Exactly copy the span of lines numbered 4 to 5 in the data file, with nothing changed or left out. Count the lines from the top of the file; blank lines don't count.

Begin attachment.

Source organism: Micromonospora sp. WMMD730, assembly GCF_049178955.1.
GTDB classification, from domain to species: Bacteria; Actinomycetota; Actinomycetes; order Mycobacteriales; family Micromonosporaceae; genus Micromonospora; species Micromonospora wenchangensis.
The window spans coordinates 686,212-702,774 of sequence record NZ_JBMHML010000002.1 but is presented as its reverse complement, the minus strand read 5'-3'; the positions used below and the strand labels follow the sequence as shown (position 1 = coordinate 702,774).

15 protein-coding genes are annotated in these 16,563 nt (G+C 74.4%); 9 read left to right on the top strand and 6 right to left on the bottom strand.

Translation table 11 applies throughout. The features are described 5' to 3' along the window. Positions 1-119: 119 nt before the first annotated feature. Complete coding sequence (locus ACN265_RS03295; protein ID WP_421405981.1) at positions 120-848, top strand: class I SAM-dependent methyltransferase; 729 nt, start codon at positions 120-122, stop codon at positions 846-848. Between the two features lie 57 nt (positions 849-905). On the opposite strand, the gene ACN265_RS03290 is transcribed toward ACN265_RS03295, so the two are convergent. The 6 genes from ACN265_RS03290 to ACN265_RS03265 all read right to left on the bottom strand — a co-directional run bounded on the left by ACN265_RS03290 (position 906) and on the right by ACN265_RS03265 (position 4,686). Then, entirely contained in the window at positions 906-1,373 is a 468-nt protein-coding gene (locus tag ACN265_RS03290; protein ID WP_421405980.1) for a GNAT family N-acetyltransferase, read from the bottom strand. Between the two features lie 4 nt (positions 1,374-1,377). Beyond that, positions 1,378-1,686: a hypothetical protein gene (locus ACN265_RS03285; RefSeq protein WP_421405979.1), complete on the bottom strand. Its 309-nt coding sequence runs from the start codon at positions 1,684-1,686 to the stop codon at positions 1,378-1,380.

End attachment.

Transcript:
15 protein-coding genes are annotated in these 16,563 nt (G+C 74.4%); 9 read left to right on the top strand and 6 right to left on the bottom strand.

Translation table 11 applies throughout. The features are described 5' to 3' along the window. Positions 1-119: 119 nt before the first annotated feature. Complete coding sequence (locus ACN265_RS03295; protein ID WP_421405981.1) at positions 120-848, top strand: class I SAM-dependent methyltransferase; 729 nt, start codon at positions 120-122, stop codon at positions 846-848. Between the two features lie 57 nt (positions 849-905). On the opposite strand, the gene ACN265_RS03290 is transcribed toward ACN265_RS03295, so the two are convergent. The 6 genes from ACN265_RS03290 to ACN265_RS03265 all read right to left on the bottom strand — a co-directional run bounded on the left by ACN265_RS03290 (position 906) and on the right by ACN265_RS03265 (position 4,686). Then, entirely contained in the window at positions 906-1,373 is a 468-nt protein-coding gene (locus tag ACN265_RS03290; protein ID WP_421405980.1) for a GNAT family N-acetyltransferase, read from the bottom strand. Between the two features lie 4 nt (positions 1,374-1,377). Beyond that, positions 1,378-1,686: a hypothetical protein gene (locus ACN265_RS03285; RefSeq protein WP_421405979.1), complete on the bottom strand. Its 309-nt coding sequence runs from the start codon at positions 1,684-1,686 to the stop codon at positions 1,378-1,380.